Ruth Randell is a great writer. She makes everything she writes come alive with her vivid and perceptive descriptions. This book is no exception, but the story is weak. It's a short story filled out with 150 pages of well-written description and observation that have nothing to do with the story. The plot is interesting, with two seemingly unconnected strands and the usual red herrings. But then it suddenly ends with Inspector Wexford solving the mystery with clairvoyant, Sherlock Holmes-like perception. Randell usually does a lot better.
Dori
"It was as though the clouds were not themselves mere vapour but impermeable sagging sacks, purposely constructed and hung to contain water."

For imagery alone it is worth going back to 1969 when Inspector Wexford's life was simpler. He has time to observe the weather, the night sky, and, in one majestic passage, the fields of grain in all their sunlit glory. Beyond that, you may be disappointed if you are used to contemporary Kingsmarkam. Most obvious are the dated references to contraceptives and troublesome wives and daughters, not to mention the absurdly low value of currency at the time. ("She was an heiress and she had a hundred thousand pounds...") In this and presumably her other early novels now available for the Kindle, Rendell shows how clever she is in constructing her crimes, but her characters are more predictable (in a class-conscious Britain), and the scenes seem almost to have been made for the stage. "The lightning flared into his face and, covering his eyes with one hand, he said desperately..." The biggest surprise to me was that the Inspector was grumpier and fustier back then. He continually spouts from literature, as he is still wont to do, and he enjoys curmudgeonly sparring with the local doctor, but he doesn't yet carry the weight of societal change and family disappointments.

I recommend reading THE BEST MAN TO DIE for social history and also to learn how writers evolve their series characters. I learned something by downloading what seemed like a bargain: On Kindle, the copyright will be the date the story was made into an e-book. The first date of publication was nowhere to be seen. Henceforth, I will check with one of several webs sites to get a chronological list of an author's novels before buying a book. In this case, the lower price is a tip-off.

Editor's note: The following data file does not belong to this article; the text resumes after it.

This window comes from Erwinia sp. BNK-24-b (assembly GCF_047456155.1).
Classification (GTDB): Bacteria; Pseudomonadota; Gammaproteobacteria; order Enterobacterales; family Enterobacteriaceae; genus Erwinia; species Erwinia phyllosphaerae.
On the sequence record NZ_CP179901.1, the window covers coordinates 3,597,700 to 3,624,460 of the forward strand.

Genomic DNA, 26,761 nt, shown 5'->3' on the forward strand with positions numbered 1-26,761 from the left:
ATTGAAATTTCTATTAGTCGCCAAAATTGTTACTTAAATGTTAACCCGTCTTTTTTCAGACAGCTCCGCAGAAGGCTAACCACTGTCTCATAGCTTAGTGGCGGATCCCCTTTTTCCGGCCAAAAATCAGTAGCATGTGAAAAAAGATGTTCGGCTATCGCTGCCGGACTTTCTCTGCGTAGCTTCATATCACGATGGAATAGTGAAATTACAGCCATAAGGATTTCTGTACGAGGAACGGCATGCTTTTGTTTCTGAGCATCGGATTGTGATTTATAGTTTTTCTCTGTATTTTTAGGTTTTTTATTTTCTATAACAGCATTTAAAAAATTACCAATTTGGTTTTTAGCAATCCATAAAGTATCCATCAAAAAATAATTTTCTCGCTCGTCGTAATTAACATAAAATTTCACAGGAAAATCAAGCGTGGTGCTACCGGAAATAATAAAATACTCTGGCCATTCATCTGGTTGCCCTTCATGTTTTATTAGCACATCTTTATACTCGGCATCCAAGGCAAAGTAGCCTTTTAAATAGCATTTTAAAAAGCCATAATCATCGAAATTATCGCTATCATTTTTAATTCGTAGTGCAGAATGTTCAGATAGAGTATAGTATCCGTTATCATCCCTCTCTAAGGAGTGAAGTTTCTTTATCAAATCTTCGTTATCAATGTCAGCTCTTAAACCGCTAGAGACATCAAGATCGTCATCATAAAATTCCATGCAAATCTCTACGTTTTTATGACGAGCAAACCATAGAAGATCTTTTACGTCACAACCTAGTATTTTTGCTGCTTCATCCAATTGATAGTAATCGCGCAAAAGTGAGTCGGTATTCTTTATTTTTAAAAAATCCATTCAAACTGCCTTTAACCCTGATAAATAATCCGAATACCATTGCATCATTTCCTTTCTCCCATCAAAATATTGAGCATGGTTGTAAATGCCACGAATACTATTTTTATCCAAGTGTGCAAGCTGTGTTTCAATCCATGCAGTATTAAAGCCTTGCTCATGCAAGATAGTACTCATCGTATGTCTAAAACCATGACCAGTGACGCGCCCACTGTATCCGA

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GWEZJ
Ruth Rendell is a great mystery writer. On this occasion, I found her writing difficult to follow. Her writing shares the blame with my reading habits which are maybe ten pages a night, but not every night. With a good mystery, one doesn't fall asleep after ten pages or one shouldn't use it as a means to fall asleep as you can lose characters and plot. For the reader who likes to sit down over a day or two and finish a book.
Brajind
Well written with an intriguing plot. I gave up on Rendell after reading a couple of her books in which the characters were so despicable that I could hardly finish them. I was not aware of the Wexford series at the time. I am glad I tried one as the inspector is quite delightful.
kolos
Not a sympathetic detective or other characters. One of the weirder detective novels I have read. I couldn't identify with the detective and found the characters of the book distasteful. Perhaps not a book the average American can identify with. May be better for UK readers.
Vut
Great story, typical Ruth Rendell. Her characters are very believable and the storyline keeps you guessing. However there's a typo on virtually every page, which is very distracting.
generation of new
Glad I've stuck with Inspector Wexford. The series is filling out with this installment. Everyone -- cops and criminals -- are more interesting and I'm getting to feel as if I know Wexford better and better. Plots still seem a bit contrived, with elements that come together in the end, but don't do so in any significant or meaningful way. I mean, it's just a bloke solving crimes, no larger insight into society is gained with the solution of the crime... We'll see if Wexford starts asking the big questions...
Not up to her usual standards I feel. Inspector Wexford is, of course, a plodding but intuitive detective who works until he gets his man. But the author does write novels that you don't put down until you reach the end.